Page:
So they went back to Uman. But it didn’t last long. Poland turned out to be the better alternative for their safety.

The family drove three days in two cars with eight people, plus Mariia’s cat in a backpack. But when they arrived at the Polish border, there was a line of empty cars. They were told they could not drive, so they had to travel the rest of the way on foot. Leaving the car at 8 p.m., they finally reached the border at 3 a.m.

“It was night and it was so many kids,” she said. “ … I remember, it was a woman with like six kids. She was carrying two kids, and this little kid was carrying the suitcase.”

When they reached the border, they found a crowd of about a thousand people. Quickly it became obvious: if they wanted to get into Poland, they had to stay in their spots.

“If you want to go (to the) restroom, if you want to eat, if you want water — no one cares,” she said.

When asked if she understood the current conflict in Palestine differently than most, Mariia hesitated. She said war had now become commonplace.

A display of Mariia Harytonova's new book "24", the story of 24 people in Ukraine during the current war with Russia.
Mariia Harytonova
Mariia Harytonova's new book "24" tells the story of 24 Ukrainians living in war.

“A couple months ago, I was (watching) the news and I saw like, it was a missile strike again and it was probably in Kyiv. I don't remember what place it was,” she said. “(I read) 10 people injured, like two people killed.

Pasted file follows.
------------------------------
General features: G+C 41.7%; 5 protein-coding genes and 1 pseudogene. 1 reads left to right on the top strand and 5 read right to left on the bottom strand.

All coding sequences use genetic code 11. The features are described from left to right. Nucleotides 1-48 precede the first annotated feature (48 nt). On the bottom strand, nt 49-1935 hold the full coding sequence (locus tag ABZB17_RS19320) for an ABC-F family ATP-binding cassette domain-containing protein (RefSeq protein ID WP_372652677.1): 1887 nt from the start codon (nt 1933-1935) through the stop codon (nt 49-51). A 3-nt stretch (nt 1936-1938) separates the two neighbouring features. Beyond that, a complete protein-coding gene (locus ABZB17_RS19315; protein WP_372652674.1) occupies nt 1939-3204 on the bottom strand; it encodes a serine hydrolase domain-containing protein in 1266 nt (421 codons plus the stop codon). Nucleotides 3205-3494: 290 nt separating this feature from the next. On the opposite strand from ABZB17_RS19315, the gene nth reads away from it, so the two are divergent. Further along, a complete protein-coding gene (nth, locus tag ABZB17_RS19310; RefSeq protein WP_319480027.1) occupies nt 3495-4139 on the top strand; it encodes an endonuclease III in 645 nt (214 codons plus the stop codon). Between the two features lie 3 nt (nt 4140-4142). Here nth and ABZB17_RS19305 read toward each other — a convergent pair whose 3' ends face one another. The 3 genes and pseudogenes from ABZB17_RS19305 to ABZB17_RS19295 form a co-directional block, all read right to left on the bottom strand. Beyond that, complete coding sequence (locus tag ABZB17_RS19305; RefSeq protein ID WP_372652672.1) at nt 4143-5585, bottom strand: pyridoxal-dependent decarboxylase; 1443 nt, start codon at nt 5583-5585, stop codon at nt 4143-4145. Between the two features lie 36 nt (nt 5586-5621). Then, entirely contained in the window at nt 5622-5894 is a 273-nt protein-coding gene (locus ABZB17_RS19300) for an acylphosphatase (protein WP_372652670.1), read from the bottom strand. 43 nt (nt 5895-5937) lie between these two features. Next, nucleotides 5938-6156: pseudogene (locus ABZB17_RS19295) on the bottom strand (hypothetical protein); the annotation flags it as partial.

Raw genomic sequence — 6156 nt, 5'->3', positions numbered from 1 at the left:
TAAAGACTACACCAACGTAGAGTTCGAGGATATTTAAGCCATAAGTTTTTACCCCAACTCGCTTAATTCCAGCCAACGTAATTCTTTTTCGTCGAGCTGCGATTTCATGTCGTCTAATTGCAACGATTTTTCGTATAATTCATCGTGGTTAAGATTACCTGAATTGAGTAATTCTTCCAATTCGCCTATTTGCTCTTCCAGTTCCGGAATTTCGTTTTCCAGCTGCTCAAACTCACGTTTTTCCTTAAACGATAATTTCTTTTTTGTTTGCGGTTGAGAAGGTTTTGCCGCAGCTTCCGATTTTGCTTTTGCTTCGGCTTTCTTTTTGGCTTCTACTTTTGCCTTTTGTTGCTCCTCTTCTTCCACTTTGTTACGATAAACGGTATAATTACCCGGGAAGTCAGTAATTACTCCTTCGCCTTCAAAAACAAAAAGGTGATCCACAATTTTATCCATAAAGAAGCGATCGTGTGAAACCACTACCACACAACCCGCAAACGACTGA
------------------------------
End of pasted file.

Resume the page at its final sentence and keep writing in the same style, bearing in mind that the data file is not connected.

“And you know what I said? I said, ‘(It) was only two people killed. It's only two people.’ I said, like, ‘Oh, it's not a big deal.’ But, you know — like my mind started playing games with me.”

Mariia realized war was now normalized to her — and she and her country of Ukraine were changed dramatically. “Like it was something … unexpected from me and it's totally not me. Because no, it's not OK.”

Writing a book

When she arrived in America, Mariia said she felt survivor’s guilt.

Her mother had returned to the Ukraine. It became difficult for her to be safe in Minnesota and not be able to do something to help. She had already held fundraisers and worked with Impact Ukraine, a nonprofit ministry, but it didn’t feel like enough.

“My mom said like if it's our destiny to die, let's die in our new couch. In our lovely house.”
Mariia Harytonova

While living in Ukraine, writing was a hobby for Mariia. She thought sharing the stories might make a difference, which led to publishing “24.”

Mariia at this time was also working to learn Polish with Sofia Vasylenko from Ukraine. While in a language lesson, Mariia told Sofia of her plans to write a book. A professional editor and writer, Sofia offered to help.

They worked day and night. Mariia would find people and write down everything they said.

“All the stories were painful. After that, we called each other, and Sofia took up the stories.”

In April they had everything almost finished when Russia charged Uman, Mariia’s city. Twenty-three people died, including six children.

Sofia lived in a house very close to the blast, according to Mariia.

“By then, we understood more than ever what we are doing,” Mariia said. “We were documenting all the activities of a terrorist country and let the whole world know about the ugly future of the Russian army.”

The book includes 24 stories and 24 tragedies. Find out more at Money raised from sales of the book support the people of Ukraine.

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Heidi Holtan is KAXE's Director of Content and Public Affairs where she manages producers and is the local host of Morning Edition from NPR. Heidi is a regional correspondent for WDSE/WRPT's Duluth Public Television’s Almanac North.